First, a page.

An example of yellowed leave from chlorosis in a Yakima Valley juice grape vineyard. The condition is believed to be related to high alkaline soil pH and reduced micronutrient availability and uptake in spring. (Courtesy Washington State University)
Chlorosis in Concord juice grapes is one of those disorders that researchers could spend years studying and still not have all the answers. Washington State University’s Dr. Joan Davenport has done just that and is still looking for cost-effective treatments.
Chlorosis is a common ailment of Concord grapes grown in eastern Washington. Symptoms are yellowing of leaves, sometimes occurring as early as June. Chlorosis can be lime-induced or stem from the plant’s reduced ability to uptake iron. It’s not unique to Concords and can occur in tree fruit as well.
“By the time you see the symptoms, the damage is already done.”
—Dr. Joan Davenport
In Concords, chlorosis results from the combination of alkaline (high pH) soil in eastern Washington and reduced micronutrient availability and uptake in the spring. Soils in the eastern United States, where the Concord variety originated, are naturally acidic and have a low pH.
Past WSU research has shown that symptoms can be exacerbated when soils are heavily irrigated early in the growing season.
“By the time you see the symptoms, the damage is already done,” said Davenport, a WSU soil scientist based in Prosser. “Is it from soil pH, free lime, or calcium carbonate in the soil? We haven’t distinctly correlated soil pH and lime, but we think they both play a role.”
She’s found that the problem worsens in years with cool, wet springs. Also, it is somewhat stationary within a vineyard. “Once you have it in place in a vineyard, you seem to get it year after year,” Davenport said. “It seems to shrink and expand in a vineyard zone once it’s there—in a bad year, you’ll have a lot of yellowed vines, but in a good year, only a few.”
An example of chlorosis in a Yakima Valley juice grape vineyard. The condition is believed to be related to high alkaline soil pH and reduced micronutrient availability and uptake in spring. (Courtesy Washington State University)
When there are just a few yellowed vines within a vineyard, the healthy vines seem to compensate for the yellowed ones. But she’s also seen total collapse of vines in some vineyards.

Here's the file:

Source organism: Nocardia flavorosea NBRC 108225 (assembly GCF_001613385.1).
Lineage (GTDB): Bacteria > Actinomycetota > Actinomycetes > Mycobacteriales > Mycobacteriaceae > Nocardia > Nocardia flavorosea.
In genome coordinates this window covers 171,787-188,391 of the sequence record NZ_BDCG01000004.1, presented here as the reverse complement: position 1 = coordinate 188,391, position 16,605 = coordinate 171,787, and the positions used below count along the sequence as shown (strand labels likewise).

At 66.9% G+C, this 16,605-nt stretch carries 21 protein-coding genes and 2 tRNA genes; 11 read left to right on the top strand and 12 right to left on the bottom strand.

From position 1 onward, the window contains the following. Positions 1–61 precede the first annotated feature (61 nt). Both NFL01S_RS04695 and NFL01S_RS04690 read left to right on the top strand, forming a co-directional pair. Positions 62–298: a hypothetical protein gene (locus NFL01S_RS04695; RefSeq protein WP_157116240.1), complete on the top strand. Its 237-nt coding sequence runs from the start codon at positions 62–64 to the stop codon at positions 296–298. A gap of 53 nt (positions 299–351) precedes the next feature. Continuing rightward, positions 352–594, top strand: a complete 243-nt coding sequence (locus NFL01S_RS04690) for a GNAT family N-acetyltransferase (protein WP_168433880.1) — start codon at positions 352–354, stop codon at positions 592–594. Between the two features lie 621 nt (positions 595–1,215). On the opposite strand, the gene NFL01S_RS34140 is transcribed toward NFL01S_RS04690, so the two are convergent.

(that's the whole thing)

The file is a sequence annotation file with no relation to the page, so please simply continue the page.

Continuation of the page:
The last five years, Davenport has studied the use of iron chelating agents and soil biostimulants as a way to alleviate chlorosis symptoms. Iron chelates are forms of mineral elements that increase availability of iron to the plants. She has tested FeEDDHA, which is stable and soluble across a broad range of soil pH.
In the first two years, she made a total of three chelate applications in May, June, and July, applying four rates that varied from 16 to 64 pounds per acre. She found no differences in yield between the treatments, but did find a reduction in chlorosis from the 48- and 64-pound treatments in the first two years.
The third year, she tried rates of up to 128 pounds per acre but found that higher rates didn’t work any better than the 64-pound treatment.
“Sixty-four pounds is actually a lot for a micronutrient,” she said, adding that FeEDDHA is expensive at $4,000 to $6,000 per ton. “It’d be nice if Concord prices could support such a use.”
Spot treatment may be a way to make FeEDDHA treatments more affordable, but thus far, she’s been unable to map vineyards in a cost-effective way. Known hot spots can be identified with GPS, but there’s no guarantee past chlorosis will show up in the same vine. Aerial imaging can’t identify chlorosis vines early enough in the season to treat them.
Davenport also studied several types of biostimulants (compounds such as organic acids, protein, or enzymes) designed to enhance micronutrient availability in the soil.
“The first year looked promising, but not the second year,” she said. “Biostimulants weren’t cutting it at the rates we tested.”
Where chlorosis is severe, she recommends split applications of FeEDDHA with one application of 32 pounds per acre in spring and one at bloom. The chelated iron is a liquid and should be sprayed in a band under the canopy row. Because of the cost of material, she suggests spot treatment, spraying areas with past problems. Annual applications are needed.
Through the years, Davenport has looked at soil texture, soil depth, leaf micronutrients, and other factors. “Everything I see says that we have a root problem and we’re not getting iron to the vine at the right time.”
She believes that rootstocks could play a role in solving the problem. Chlorosis is not an issue in Concords grown on the East Coast where they are on 3309 Coudrec rootstock. Growers in eastern Washington use own-rooted Concord, but there may be a rootstock that could do a better job, she said. “Could we graft on a different rootstock? It’s never been tested, but is something that could be explored in the future.”
Davenport presented her findings at the Washington State Grape Society annual meeting last year. The Washington State Concord Grape Research Council is funding her most recent research. Her past work was funded by the Northwest Center for Small Fruits Research. •
Melissa Hansen is the research program director for the Washington Wine Commission. Hansen previously was an associate editor at Good Fruit Grower from 1996 through 2015.
Read her stories: Author Index